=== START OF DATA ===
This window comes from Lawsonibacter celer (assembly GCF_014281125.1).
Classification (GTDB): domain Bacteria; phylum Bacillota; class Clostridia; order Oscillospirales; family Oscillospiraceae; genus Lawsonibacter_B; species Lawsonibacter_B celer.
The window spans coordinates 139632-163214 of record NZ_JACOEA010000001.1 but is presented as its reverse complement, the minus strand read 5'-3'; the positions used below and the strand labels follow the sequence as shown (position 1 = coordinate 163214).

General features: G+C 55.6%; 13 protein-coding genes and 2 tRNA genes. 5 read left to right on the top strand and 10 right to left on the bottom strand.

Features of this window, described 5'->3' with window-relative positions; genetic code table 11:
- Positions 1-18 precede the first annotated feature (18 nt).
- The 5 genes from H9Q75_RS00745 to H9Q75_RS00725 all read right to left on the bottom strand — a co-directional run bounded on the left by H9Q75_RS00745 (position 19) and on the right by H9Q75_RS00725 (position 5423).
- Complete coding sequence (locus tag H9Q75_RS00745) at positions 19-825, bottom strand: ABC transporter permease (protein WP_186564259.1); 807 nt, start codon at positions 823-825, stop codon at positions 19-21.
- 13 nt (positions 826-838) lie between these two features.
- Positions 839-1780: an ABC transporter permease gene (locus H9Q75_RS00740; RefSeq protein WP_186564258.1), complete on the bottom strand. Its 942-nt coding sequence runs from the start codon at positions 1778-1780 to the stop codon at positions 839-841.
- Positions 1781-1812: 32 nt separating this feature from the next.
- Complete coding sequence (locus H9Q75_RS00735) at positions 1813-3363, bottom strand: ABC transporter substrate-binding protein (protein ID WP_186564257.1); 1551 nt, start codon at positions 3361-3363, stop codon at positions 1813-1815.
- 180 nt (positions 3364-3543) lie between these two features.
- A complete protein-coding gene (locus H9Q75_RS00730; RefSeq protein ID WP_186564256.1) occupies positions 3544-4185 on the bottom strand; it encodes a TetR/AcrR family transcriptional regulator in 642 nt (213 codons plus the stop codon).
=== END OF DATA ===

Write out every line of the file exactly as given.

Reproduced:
This window comes from Lawsonibacter celer (assembly GCF_014281125.1).
Classification (GTDB): domain Bacteria; phylum Bacillota; class Clostridia; order Oscillospirales; family Oscillospiraceae; genus Lawsonibacter_B; species Lawsonibacter_B celer.
The window spans coordinates 139632-163214 of record NZ_JACOEA010000001.1 but is presented as its reverse complement, the minus strand read 5'-3'; the positions used below and the strand labels follow the sequence as shown (position 1 = coordinate 163214).

General features: G+C 55.6%; 13 protein-coding genes and 2 tRNA genes. 5 read left to right on the top strand and 10 right to left on the bottom strand.

Features of this window, described 5'->3' with window-relative positions; genetic code table 11:
- Positions 1-18 precede the first annotated feature (18 nt).
- The 5 genes from H9Q75_RS00745 to H9Q75_RS00725 all read right to left on the bottom strand — a co-directional run bounded on the left by H9Q75_RS00745 (position 19) and on the right by H9Q75_RS00725 (position 5423).
- Complete coding sequence (locus tag H9Q75_RS00745) at positions 19-825, bottom strand: ABC transporter permease (protein WP_186564259.1); 807 nt, start codon at positions 823-825, stop codon at positions 19-21.
- 13 nt (positions 826-838) lie between these two features.
- Positions 839-1780: an ABC transporter permease gene (locus H9Q75_RS00740; RefSeq protein WP_186564258.1), complete on the bottom strand. Its 942-nt coding sequence runs from the start codon at positions 1778-1780 to the stop codon at positions 839-841.
- Positions 1781-1812: 32 nt separating this feature from the next.
- Complete coding sequence (locus H9Q75_RS00735) at positions 1813-3363, bottom strand: ABC transporter substrate-binding protein (protein ID WP_186564257.1); 1551 nt, start codon at positions 3361-3363, stop codon at positions 1813-1815.
- 180 nt (positions 3364-3543) lie between these two features.
- A complete protein-coding gene (locus H9Q75_RS00730; RefSeq protein ID WP_186564256.1) occupies positions 3544-4185 on the bottom strand; it encodes a TetR/AcrR family transcriptional regulator in 642 nt (213 codons plus the stop codon).